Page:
The Tentative Apologist
10/5/11 at 09:07 AM 0 Comments

Quote others the way you would have them quote you

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Martin Luther is a darling of the internet infidel community not least because he provided many quotable tidbits which can be invoked at will to marginalize Christians as being "irrational" or "anti-reason".

Take the case of Jag. In reference to the claim that faith is opposed to reason he noted "Martin Luther would have strenuously agreed." When I pointed out that Luther's rhetorical sweeps against "reason" should be read in historical context as attacks on late medieval scholasticism, Jag responded like this:

"Interesting. So when Luther wrote: "Reason is the greatest enemy that faith has; it never comes to the aid of spiritual things, but — more frequently than not — struggles against the divine Word, treating with contempt all that emanates from God." and "Reason must be deluded, blinded, and destroyed. Faith must trample underfoot all reason, sense, and understanding, and whatever it sees must be put out of sight and ... know nothing but the word of God." and "There is on earth among all dangers no more dangerous thing than a richly endowed and adroit reason... " and "Reason should be destroyed in all Christians." and "Whoever wants to be a Christian should tear the eyes out of his Reason." and "Reason is the Devil's greatest whore; by nature and manner of being she is a noxious whore; she is a prostitute, the Devil's appointed whore; whore eaten by scab and leprosy who ought to be trodden under foot and destroyed, she and her wisdom ... Throw dung in her face to make her ugly. She is and she ought to be drowned in baptism... She would deserve, the wretch, to be banished to the filthiest place in the house, to the closets." and so forth, what you're saying is, in its proper context, all those should be understood as merely an academic 'critique' of scholarly methods. I'm not saying you're wrong, but surely even you can see how Luther's words and tone rather lend themselves to a distinctly different impression."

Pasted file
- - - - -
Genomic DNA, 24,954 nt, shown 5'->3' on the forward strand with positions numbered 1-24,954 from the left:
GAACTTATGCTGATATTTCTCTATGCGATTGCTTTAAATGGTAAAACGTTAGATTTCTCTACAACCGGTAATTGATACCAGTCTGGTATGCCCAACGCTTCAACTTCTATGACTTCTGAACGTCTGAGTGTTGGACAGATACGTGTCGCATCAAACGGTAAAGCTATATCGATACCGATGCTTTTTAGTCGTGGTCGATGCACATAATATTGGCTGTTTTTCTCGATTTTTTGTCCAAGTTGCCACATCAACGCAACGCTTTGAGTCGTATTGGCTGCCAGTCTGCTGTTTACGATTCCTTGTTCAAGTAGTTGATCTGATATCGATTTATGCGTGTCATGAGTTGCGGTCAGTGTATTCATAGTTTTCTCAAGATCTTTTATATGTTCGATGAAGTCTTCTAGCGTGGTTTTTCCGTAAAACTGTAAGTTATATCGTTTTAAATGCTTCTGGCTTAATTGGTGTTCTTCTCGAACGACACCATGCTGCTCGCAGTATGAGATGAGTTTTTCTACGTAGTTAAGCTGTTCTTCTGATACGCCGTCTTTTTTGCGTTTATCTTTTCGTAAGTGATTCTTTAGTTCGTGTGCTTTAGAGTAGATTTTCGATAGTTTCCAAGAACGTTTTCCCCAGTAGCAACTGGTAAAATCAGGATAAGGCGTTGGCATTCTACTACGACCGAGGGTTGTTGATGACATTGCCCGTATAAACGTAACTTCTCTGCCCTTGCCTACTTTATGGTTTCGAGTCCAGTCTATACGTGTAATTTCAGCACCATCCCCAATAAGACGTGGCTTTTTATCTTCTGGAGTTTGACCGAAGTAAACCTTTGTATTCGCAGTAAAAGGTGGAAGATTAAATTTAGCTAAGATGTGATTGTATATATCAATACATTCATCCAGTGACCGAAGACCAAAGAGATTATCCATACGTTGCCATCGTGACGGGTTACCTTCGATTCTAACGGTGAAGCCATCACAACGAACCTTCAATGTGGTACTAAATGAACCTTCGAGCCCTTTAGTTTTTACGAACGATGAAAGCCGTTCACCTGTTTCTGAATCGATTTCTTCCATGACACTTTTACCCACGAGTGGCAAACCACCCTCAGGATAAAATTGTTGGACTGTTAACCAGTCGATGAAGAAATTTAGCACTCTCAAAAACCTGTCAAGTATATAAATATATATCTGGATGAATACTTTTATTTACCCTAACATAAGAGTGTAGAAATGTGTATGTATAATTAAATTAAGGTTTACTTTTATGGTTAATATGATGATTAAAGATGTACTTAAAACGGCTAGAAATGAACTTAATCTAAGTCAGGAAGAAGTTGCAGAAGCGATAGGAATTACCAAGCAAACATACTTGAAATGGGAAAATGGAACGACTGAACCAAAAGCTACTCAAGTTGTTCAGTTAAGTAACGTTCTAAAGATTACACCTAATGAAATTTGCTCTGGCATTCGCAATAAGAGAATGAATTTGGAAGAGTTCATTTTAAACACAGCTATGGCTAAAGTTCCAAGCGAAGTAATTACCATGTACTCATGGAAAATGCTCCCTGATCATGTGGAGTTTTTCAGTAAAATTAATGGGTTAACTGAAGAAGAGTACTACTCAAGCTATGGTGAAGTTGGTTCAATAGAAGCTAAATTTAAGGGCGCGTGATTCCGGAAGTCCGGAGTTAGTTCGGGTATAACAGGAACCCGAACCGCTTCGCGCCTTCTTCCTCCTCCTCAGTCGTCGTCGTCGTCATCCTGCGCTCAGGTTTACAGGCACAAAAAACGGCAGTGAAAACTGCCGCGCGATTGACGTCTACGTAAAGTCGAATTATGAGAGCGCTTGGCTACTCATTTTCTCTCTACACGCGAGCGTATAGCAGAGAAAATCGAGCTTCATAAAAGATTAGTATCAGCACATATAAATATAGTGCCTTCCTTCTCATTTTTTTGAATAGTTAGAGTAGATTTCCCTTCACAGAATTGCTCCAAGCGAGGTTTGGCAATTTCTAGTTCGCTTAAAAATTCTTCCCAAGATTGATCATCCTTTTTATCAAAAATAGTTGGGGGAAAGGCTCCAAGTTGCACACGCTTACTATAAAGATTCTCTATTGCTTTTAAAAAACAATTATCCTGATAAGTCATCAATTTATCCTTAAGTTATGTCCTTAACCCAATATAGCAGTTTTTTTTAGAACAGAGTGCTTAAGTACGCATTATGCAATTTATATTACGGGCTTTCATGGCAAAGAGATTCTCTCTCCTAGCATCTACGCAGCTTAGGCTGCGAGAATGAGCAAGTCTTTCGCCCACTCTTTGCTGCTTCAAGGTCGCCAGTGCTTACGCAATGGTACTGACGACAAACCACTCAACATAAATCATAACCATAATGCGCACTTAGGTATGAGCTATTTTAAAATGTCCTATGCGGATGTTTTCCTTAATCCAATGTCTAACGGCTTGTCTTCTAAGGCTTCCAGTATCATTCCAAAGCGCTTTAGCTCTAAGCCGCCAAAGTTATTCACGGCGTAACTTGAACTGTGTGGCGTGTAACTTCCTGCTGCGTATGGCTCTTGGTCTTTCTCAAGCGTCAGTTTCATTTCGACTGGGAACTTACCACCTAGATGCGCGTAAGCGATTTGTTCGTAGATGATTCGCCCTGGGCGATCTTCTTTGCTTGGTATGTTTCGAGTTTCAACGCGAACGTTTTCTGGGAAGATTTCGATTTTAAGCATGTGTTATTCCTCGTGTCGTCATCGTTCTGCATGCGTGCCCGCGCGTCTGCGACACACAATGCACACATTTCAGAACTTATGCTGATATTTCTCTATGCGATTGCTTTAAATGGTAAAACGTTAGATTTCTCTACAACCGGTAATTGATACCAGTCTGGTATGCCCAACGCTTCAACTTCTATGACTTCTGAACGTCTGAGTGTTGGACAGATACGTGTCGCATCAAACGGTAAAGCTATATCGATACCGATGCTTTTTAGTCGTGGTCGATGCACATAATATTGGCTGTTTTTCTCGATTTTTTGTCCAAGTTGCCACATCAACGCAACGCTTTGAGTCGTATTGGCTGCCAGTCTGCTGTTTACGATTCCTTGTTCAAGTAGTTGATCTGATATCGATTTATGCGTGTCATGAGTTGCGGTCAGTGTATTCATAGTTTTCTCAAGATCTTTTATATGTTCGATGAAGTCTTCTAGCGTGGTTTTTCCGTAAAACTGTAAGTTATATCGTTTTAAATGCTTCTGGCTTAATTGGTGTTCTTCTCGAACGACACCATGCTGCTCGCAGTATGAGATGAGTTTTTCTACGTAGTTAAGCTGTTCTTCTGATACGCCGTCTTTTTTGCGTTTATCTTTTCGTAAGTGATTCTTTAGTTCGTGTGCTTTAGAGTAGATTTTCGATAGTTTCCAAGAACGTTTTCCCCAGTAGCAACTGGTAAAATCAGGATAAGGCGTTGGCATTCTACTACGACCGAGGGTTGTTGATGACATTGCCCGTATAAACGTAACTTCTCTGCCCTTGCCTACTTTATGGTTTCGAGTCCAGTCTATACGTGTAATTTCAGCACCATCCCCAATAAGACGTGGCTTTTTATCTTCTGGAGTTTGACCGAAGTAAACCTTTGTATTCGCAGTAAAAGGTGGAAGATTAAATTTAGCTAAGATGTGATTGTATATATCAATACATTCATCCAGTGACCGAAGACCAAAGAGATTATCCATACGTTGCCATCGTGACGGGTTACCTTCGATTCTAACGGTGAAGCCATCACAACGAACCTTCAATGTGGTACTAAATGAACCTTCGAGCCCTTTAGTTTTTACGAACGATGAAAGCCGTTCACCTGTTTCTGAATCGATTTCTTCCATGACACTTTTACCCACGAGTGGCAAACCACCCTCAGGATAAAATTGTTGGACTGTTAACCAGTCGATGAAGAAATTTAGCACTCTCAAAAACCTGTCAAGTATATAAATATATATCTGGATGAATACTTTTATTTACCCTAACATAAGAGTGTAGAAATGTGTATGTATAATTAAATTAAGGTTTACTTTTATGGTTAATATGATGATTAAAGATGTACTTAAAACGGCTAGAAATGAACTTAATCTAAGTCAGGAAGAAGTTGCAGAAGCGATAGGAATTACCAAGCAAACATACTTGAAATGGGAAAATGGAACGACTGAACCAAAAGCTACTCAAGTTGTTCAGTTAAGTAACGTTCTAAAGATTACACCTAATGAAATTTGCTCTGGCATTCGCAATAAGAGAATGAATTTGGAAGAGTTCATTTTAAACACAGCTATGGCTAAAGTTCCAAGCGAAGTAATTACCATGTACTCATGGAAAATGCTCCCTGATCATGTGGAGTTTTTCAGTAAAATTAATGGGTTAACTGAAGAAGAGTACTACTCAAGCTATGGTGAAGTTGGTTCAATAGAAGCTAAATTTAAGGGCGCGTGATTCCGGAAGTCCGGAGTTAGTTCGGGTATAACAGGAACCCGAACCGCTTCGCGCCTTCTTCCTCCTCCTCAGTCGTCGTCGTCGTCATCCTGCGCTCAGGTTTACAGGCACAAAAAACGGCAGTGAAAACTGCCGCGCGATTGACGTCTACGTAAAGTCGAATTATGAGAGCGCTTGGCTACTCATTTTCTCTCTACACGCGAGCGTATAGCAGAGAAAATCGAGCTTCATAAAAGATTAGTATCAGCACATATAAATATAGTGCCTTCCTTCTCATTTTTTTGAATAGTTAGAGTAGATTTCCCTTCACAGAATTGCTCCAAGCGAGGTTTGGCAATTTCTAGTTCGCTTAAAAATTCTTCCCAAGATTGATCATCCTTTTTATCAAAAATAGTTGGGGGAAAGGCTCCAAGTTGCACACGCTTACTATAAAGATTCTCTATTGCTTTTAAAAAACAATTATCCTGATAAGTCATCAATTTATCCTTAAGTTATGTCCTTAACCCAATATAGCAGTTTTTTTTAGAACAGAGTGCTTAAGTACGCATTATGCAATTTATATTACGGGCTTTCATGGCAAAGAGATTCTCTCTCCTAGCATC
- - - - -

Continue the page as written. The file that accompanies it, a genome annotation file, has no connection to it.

Jag, look what you've done. You've selected six passages from Luther's corpus — or you've allowed somebody else to select them for you — and you've quoted them, without the immediate literary context, without the immediate social context, and without the broader historical context as if that is a legitimate way to marginalize the individual in question (in this case Luther, but it could be anybody) and the entire doxastic community with which he is commonly associated.

I shudder to think of somebody going through my corpus and selecting — shall I say cherry-picking? — six well chosen excerpts. What could somebody come up with by following such a procedure? I'm not entirely sure, but I guarantee it wouldn't be pretty. Would I appreciate somebody going through the effort of compiling such a list? What do you think?

I am no friend of Martin Luther. In this very blog I have stated my own moral outrage at what appears to me to be his evil anti-semitism. But let's be fair. Luther wrote tens of thousands of pages of text while leading a cultural revolution. He did so in the sixteenth century where scholarly standards of decorum were, to put it mildly, more brutish than they are today. And he was famous for being a hot-head who could be counted on to write things he would later regret.

Finally, keep in mind this fact. Luther's "Table Talk" alone is fifty five volumes in translation. Many of the passages in those volumes were transcribed by students after Luther the hot head had imbibed one too many pints of stiff German lager. Do you think that in all those pages there may be statements recorded which Luther may have later regretted? Well ask yourself the same question. If you regularly imbibed one too many stiff German lagers and you were known for shooting your mouth off and you had a team of faithful note-takers ready to record every one of your profound, inane and offensive musings for posterity, do you think they might come up with at least five blush-worthy tidbits ready to be quote-mined by later generations?

Do you seriously think it is charitable to quote-mine the writing of a person given these extentuating circumstances? I admit, Luther was a flawed individual. His rhetorical flights of fancy directed against the perils of late medieval scholasticism sometimes missed their mark. But please, Brother Jag, quote others the way you would have them quote you.

www.randalrauser.com

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